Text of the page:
Most of the disappointed reviews for Destiny have been totally fair, but that's no reason to give up on what could become a great game.
Yesterday I mentioned 3 features that Destiny desperately needs in order to fix some of its glaring social issues. I don't think there is any disagreement that, in its current state, Destiny provides a fairly hollow social experience that sends you on often-repetitive missions while providing very little context or explanation for what you are doing or why you are doing it. That doesn't mean it isn't still fun, but it has certainly disappointed a lot of players. I know that Bungie has grand aspirations for its epic space universe, but reading lore information from a mobile app while running around in a silent world doesn't really get the job done.
So why should you stick around or give Destiny a shot in light of these disappointing issues?
You may disagree that Destiny is a Massively Multiplayer Online Role-Playing Game, so let's take a closer look. Sure, the public areas may only support a handful of people in contrast to hundreds of them, but this game still has almost all of the trappings of a standard MMORPG:
- You can select create and select multiple characters.
- You have to be online to play.
- You constantly come across other random players in the battlefield.
- There are mobs that respawn every few minutes.
- There are instanced "dungeon" areas for your group.
- There are end-game raids.
- There is a "town hub" with vendors.
- There is gear... oh boy is there gear!
- You level up with XP, and even can choose between two different upgrade trees.
- I could add many more but this list would take up a few pages. Hopefully you get the idea!
With all of the great features of the MMORPG genre, there is one bad "feature" that seems to never go away:
- At launch, MMORPGs are generally not that great.
When you think about Destiny as a launch day MMORPG, all of the self-detrimental social restrictions, basic feature omissions, and seeming lack of content becomes a bit more clear. I'm not making excuses for MMO games that have these issues at launch (and it is most of them), but merely trying to put things into perspective. Many modern MMORPGs, including popular titles like Star Wars: The Old Republic, have very few social features at launch. Some MMO games don't even have basic grouping abilities or chat when they are released, and even fewer have matchmaking ("LFG") queues or a variety of end-game content.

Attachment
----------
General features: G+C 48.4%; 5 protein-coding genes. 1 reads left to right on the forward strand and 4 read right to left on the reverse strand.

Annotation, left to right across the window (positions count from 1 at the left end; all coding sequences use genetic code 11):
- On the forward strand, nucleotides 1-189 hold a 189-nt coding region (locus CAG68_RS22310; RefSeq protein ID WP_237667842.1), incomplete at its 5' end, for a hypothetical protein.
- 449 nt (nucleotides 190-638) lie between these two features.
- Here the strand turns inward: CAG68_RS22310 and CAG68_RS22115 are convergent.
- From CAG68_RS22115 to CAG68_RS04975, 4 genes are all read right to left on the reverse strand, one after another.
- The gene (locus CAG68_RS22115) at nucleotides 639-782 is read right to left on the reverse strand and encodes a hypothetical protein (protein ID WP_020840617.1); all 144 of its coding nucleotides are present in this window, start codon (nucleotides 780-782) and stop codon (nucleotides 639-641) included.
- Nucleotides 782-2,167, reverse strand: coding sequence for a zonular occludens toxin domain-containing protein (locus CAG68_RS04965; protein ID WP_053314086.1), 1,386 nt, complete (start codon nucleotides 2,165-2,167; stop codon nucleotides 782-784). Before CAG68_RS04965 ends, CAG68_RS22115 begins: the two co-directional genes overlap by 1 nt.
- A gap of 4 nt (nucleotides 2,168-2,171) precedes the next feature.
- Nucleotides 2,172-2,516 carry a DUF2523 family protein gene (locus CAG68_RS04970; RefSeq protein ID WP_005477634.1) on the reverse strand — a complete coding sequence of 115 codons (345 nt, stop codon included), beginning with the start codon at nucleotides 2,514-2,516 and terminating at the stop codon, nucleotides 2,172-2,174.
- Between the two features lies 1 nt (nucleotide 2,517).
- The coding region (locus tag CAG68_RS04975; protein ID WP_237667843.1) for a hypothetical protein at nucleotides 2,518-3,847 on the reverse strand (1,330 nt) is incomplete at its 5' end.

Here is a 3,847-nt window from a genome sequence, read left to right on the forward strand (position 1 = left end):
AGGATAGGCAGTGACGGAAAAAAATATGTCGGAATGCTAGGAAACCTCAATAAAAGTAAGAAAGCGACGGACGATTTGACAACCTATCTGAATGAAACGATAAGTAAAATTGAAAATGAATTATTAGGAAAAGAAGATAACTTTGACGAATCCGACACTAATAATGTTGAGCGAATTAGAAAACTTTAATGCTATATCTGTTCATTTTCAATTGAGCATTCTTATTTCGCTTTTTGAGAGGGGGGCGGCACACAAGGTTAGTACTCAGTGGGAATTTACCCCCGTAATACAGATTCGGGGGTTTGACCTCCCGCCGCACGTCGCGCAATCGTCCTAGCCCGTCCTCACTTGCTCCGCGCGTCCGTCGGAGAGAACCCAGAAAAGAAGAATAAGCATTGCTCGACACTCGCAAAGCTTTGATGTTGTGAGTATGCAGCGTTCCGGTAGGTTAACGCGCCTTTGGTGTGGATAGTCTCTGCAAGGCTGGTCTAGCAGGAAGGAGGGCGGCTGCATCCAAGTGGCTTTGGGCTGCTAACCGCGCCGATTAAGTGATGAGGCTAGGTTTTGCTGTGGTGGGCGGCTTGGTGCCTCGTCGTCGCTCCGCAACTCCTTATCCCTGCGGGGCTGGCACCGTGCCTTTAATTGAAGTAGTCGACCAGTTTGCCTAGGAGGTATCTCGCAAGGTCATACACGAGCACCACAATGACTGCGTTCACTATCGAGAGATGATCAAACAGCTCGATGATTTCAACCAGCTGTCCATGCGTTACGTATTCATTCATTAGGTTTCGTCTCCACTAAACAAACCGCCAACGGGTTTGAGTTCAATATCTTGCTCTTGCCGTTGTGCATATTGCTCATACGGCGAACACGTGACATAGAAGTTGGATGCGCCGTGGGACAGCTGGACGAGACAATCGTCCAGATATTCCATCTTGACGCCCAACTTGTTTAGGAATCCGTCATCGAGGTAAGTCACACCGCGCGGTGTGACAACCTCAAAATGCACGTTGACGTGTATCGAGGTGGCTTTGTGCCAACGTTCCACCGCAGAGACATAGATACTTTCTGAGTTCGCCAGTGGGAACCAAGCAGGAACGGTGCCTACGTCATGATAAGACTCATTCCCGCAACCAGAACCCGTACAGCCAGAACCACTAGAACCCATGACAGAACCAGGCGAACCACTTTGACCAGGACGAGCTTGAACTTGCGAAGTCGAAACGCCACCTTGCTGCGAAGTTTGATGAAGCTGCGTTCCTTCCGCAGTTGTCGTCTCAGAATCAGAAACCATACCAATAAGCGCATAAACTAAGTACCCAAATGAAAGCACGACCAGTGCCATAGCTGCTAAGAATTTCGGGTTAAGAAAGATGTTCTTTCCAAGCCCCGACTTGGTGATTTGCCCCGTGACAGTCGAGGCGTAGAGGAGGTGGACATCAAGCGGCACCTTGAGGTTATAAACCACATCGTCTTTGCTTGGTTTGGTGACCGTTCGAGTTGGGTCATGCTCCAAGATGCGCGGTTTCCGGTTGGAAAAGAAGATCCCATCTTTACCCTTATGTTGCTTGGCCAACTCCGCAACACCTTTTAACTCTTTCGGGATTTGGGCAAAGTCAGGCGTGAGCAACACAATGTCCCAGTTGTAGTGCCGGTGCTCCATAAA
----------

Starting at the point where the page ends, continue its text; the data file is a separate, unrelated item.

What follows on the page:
Destiny is only just getting its first free raid mission this Tuesday, but already people are judging the game for its lack of content. This isn't necessarily a bad thing, as many MMOs are filled with "filler" missions to keep you playing for longer than needed. In Destiny, these are optional, and fun if you're playing with friends. I think a lot of the complaints are due to Bungie's general secrecy when dealing with questions about the their plans for future Destiny content. They have announced two different DLC packs (one of which is exclusive to PS4/PS3 owners for a year!) without any further details. How often will Bungie be releasing new content? What kind of content will it be? Multiplayer maps? Story missions? Strikes? New raids? How much of this content will be free? Without specifics, it's tough to judge the value of Destiny, especially when most of the announced new content costs money.
It's one thing to release a game that is lacking content, only to constantly update it with great new content for free (*cough* PvZ: Garden Warfare *cough*). It's another thing to release a game that is lacking content then immediately start talking about paying for more. That said, Bungie seems to be taking a different approach to keeping their game fresh.
Bungie seems to be very big on "events" with Destiny. That is, allowing access to certain content on specific days of the month. Some of these events actually bring new content with them (like the forthcoming raid), while others provide fresh new takes on existing content. This is actually a pretty cool idea, and hopefully will keep players coming back to the game even after they have seen all the readily available content in the game.
Bungie recently announced some details for their next few events, and as I write this, Destiny has a "salvage" weekend event going on. This event opens up an entirely new 3v3 multiplayer mode that provides access to some great new maps that aren't available in the standard matchmaking playlists. I've been enjoying these games, and it's exciting to visit a new location or two in the process. In the past, Bungie has allowed access to it's "Iron Banner" area in the Tower hub area, which adds an unbalanced playlist to multiplayer. Essentially, this is true PvP where all of the weapon and armor stats have full effect for each player. This is also a really cool bit of content for those that are really striving for the best gear in the game. While not yet announced, I imagine that we'll also see more mission-based content in the future, including new group events, or perhaps new missions in areas that are currently closed off in the existing planet maps.